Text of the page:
Iloilo City is located at the southern part of Panay Island in the Visayas region. It has a land area of 7,023 hectares or 70.23 square kilometer. The people are called Ilonggos. Their amiable faces embody a beautiful culture. They speak pleasing voices that echo a proud past. Their warm character irrors a scenic countryside. Such are the Ilonggos, a humble people with a rich heritage. They are the prime treasures of Iloilo, a historic and celebrated place.
Iloilo City is a useful transit point for Guimaras Island and has good ferry connections to many other Visayan islands, but there’s nothing to keep you here for more than a day or two. The city’s handful of sights include a couple of reasonably interesting heritage-style museums. If you’re visiting in January, the Dinagyang festival, loosely based on Kalibo’s Ati-Atihan, adds some extra frenzy to the city during the fourth weekend. Three kilometres out of town, the old areas of Molo and Jaro both make pleasant half-day trips. The former has a church made of coral and in the latter an impressive Spanish-era cathedral. In Jaro you can also wander among the old colonial homes of sugar barons and mooch through a number of dusty old Antique shops, where prices are lower than in Manila.
There are at least two churches in the vicinity of the city, besides the ones in Molo and Jaro, that you shouldn’t miss: Miag-ao Church and Santa Barbara Church. The latter, 16km to the north of town in Santa Barbara, is a Neoclassical red-brick and coral church where General Delgado convened the junta that raised the first cry of revolution against Spain. The neighbouring convent, built around a small rectangular garden, has a gallery that’s reminiscent of medieval England and thick brick columns that are vaguely Roman in style. To get to Santa Barbara, take any bus or jeepney from Iloilo heading inland through Pavia; the trip takes about forty minutes.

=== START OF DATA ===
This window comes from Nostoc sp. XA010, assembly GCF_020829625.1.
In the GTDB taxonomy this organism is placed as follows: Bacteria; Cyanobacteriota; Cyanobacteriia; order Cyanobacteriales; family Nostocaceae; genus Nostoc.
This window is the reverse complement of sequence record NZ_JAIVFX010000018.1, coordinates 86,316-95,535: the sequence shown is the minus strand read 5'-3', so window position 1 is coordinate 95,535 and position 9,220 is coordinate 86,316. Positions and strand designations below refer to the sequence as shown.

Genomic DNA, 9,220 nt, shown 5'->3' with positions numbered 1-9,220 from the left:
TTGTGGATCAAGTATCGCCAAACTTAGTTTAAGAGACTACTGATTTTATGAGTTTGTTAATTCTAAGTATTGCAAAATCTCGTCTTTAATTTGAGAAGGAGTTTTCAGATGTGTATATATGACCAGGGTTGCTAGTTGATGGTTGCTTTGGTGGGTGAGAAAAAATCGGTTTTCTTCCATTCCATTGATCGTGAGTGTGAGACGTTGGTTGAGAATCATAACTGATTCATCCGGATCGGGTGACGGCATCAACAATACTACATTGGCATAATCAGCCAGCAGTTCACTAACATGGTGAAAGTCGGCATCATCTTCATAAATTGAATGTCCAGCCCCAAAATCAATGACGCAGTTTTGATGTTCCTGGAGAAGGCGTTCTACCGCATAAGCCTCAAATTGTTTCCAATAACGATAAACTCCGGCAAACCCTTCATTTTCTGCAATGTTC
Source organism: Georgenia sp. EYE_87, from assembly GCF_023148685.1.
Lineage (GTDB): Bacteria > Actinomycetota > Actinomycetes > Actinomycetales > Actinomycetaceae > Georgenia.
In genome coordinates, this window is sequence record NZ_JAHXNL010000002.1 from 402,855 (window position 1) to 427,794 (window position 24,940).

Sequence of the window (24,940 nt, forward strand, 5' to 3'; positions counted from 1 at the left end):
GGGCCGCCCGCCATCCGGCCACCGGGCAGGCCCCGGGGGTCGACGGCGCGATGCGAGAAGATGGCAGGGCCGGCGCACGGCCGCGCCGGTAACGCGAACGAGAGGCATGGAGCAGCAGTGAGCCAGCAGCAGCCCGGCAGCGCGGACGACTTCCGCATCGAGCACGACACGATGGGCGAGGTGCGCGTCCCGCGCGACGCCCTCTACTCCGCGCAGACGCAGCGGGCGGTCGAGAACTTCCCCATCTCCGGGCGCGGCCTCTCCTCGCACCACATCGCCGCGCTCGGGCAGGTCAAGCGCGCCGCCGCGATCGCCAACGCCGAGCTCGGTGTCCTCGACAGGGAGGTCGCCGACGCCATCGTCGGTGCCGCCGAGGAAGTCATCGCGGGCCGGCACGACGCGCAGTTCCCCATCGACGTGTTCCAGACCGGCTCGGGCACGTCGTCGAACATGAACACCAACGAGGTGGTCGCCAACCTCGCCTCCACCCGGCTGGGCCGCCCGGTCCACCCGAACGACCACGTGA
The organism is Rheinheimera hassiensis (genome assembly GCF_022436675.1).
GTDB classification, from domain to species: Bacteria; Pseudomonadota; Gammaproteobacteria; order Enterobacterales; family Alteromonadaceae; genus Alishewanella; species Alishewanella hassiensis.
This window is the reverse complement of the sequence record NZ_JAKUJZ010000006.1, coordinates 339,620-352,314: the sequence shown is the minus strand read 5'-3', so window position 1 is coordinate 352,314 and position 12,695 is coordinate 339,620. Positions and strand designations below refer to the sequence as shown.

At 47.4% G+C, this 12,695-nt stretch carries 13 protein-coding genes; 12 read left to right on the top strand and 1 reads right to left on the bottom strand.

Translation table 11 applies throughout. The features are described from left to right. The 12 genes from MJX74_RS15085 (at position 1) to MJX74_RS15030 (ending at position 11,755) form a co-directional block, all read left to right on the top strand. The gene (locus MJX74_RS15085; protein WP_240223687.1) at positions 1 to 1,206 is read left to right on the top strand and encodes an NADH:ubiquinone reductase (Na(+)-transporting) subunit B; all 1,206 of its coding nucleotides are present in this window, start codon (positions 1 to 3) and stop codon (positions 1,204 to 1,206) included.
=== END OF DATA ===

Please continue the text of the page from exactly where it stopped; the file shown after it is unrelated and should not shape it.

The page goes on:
The name “Iloilo City” was derived from “irong-irong”, a reference to the native word “irong” which means “nose”. The name took after the nose-like configuration of the main settlement area during the pre-Spanish period as so shaped by the Iloilo River. Chinese traders who frequent the area and who mispronounce the “r” sounds with “l” sounds, soon popularized the term “ilong-ilong” which later evolved into the current name Iloilo Arial 9.5 The name is said to have also evolved from a local fish of the same name which was indigenous to the place and which was a staple in the early inhabitants’ daily meals. Iloilo City was also referred to as the “Most Loyal and Noble City” or “La Muy Leal Y Noble Ciuded de Iloilo” in Spanish. This is an inscription in the Coat of Arms from the Royal Decree of 1896 in recognition of the local people’s loyalty to the Spanish crown.
There’s nothing much of interest for tourists in and around Iloilo. Some run down churches and Spanish era graveyards at most. The church in Miagao has a nice facade, but it’s not worth the half day trip back and forth. Beaches that are closest to the city are not so nice. It’s usually dirty and very few people bathe there anymore. There are good beaches but these are found far from the Metro. Popular ones are usually in Guimbal. Other places around Panay do have decent beaches, and most tourists that come to Iloilo are on their way to Boracay, one of the most popular beaches/islands in the whole of the Philippines.